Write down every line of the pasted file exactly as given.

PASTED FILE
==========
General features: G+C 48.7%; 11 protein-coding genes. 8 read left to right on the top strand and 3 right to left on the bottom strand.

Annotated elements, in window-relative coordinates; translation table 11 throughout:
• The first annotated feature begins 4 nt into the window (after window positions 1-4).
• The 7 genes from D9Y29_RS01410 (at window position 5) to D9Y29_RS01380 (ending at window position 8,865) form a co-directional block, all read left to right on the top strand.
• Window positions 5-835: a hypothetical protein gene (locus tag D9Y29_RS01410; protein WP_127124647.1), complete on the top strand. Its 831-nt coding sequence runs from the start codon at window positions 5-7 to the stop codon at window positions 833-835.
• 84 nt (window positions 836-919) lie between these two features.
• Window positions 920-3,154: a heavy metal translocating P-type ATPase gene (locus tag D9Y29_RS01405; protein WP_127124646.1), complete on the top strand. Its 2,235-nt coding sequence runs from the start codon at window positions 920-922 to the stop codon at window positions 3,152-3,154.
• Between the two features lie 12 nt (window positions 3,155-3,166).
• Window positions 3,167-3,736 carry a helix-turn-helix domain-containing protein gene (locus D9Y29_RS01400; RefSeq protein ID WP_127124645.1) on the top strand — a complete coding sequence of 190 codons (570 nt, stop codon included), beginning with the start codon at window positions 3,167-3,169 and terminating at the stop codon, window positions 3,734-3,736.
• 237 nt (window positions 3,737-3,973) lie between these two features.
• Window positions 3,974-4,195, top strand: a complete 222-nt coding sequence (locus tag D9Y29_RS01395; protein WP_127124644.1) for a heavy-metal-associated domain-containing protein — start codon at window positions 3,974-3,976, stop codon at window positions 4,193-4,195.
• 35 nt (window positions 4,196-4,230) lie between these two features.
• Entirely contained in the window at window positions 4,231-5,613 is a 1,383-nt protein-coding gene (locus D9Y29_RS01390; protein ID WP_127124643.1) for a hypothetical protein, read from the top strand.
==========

General features: G+C 48.7%; 11 protein-coding genes. 8 read left to right on the top strand and 3 right to left on the bottom strand.

Annotated elements, in window-relative coordinates; translation table 11 throughout:
• The first annotated feature begins 4 nt into the window (after window positions 1-4).
• The 7 genes from D9Y29_RS01410 (at window position 5) to D9Y29_RS01380 (ending at window position 8,865) form a co-directional block, all read left to right on the top strand.
• Window positions 5-835: a hypothetical protein gene (locus tag D9Y29_RS01410; protein WP_127124647.1), complete on the top strand. Its 831-nt coding sequence runs from the start codon at window positions 5-7 to the stop codon at window positions 833-835.
• 84 nt (window positions 836-919) lie between these two features.
• Window positions 920-3,154: a heavy metal translocating P-type ATPase gene (locus tag D9Y29_RS01405; protein WP_127124646.1), complete on the top strand. Its 2,235-nt coding sequence runs from the start codon at window positions 920-922 to the stop codon at window positions 3,152-3,154.
• Between the two features lie 12 nt (window positions 3,155-3,166).
• Window positions 3,167-3,736 carry a helix-turn-helix domain-containing protein gene (locus D9Y29_RS01400; RefSeq protein ID WP_127124645.1) on the top strand — a complete coding sequence of 190 codons (570 nt, stop codon included), beginning with the start codon at window positions 3,167-3,169 and terminating at the stop codon, window positions 3,734-3,736.
• 237 nt (window positions 3,737-3,973) lie between these two features.
• Window positions 3,974-4,195, top strand: a complete 222-nt coding sequence (locus tag D9Y29_RS01395; protein WP_127124644.1) for a heavy-metal-associated domain-containing protein — start codon at window positions 3,974-3,976, stop codon at window positions 4,193-4,195.
• 35 nt (window positions 4,196-4,230) lie between these two features.
• Entirely contained in the window at window positions 4,231-5,613 is a 1,383-nt protein-coding gene (locus D9Y29_RS01390; protein ID WP_127124643.1) for a hypothetical protein, read from the top strand.